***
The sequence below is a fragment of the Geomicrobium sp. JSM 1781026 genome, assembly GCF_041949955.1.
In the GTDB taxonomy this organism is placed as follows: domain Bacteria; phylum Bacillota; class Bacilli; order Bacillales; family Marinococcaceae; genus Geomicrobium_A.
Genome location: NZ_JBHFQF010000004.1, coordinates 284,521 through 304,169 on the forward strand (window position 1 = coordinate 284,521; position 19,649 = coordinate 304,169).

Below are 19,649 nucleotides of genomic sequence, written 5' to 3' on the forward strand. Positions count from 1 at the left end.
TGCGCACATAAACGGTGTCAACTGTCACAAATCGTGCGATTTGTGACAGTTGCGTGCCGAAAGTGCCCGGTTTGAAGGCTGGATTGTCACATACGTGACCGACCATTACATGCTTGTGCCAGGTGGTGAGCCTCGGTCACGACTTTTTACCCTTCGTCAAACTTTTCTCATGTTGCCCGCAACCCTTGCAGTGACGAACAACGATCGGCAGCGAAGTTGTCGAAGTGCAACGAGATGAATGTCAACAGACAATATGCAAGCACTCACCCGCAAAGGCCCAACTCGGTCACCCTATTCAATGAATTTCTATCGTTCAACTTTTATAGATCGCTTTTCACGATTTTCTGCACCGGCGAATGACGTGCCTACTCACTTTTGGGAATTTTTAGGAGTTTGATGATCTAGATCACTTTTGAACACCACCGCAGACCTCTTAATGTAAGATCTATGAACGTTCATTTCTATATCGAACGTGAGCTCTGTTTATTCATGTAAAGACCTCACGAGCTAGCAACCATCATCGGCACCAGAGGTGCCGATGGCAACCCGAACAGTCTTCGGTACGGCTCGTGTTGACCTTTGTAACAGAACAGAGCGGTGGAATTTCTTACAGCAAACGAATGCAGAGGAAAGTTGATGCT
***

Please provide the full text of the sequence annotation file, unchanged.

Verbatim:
The sequence below is a fragment of the Geomicrobium sp. JSM 1781026 genome, assembly GCF_041949955.1.
In the GTDB taxonomy this organism is placed as follows: domain Bacteria; phylum Bacillota; class Bacilli; order Bacillales; family Marinococcaceae; genus Geomicrobium_A.
Genome location: NZ_JBHFQF010000004.1, coordinates 284,521 through 304,169 on the forward strand (window position 1 = coordinate 284,521; position 19,649 = coordinate 304,169).

Below are 19,649 nucleotides of genomic sequence, written 5' to 3' on the forward strand. Positions count from 1 at the left end.
TGCGCACATAAACGGTGTCAACTGTCACAAATCGTGCGATTTGTGACAGTTGCGTGCCGAAAGTGCCCGGTTTGAAGGCTGGATTGTCACATACGTGACCGACCATTACATGCTTGTGCCAGGTGGTGAGCCTCGGTCACGACTTTTTACCCTTCGTCAAACTTTTCTCATGTTGCCCGCAACCCTTGCAGTGACGAACAACGATCGGCAGCGAAGTTGTCGAAGTGCAACGAGATGAATGTCAACAGACAATATGCAAGCACTCACCCGCAAAGGCCCAACTCGGTCACCCTATTCAATGAATTTCTATCGTTCAACTTTTATAGATCGCTTTTCACGATTTTCTGCACCGGCGAATGACGTGCCTACTCACTTTTGGGAATTTTTAGGAGTTTGATGATCTAGATCACTTTTGAACACCACCGCAGACCTCTTAATGTAAGATCTATGAACGTTCATTTCTATATCGAACGTGAGCTCTGTTTATTCATGTAAAGACCTCACGAGCTAGCAACCATCATCGGCACCAGAGGTGCCGATGGCAACCCGAACAGTCTTCGGTACGGCTCGTGTTGACCTTTGTAACAGAACAGAGCGGTGGAATTTCTTACAGCAAACGAATGCAGAGGAAAGTTGATGCT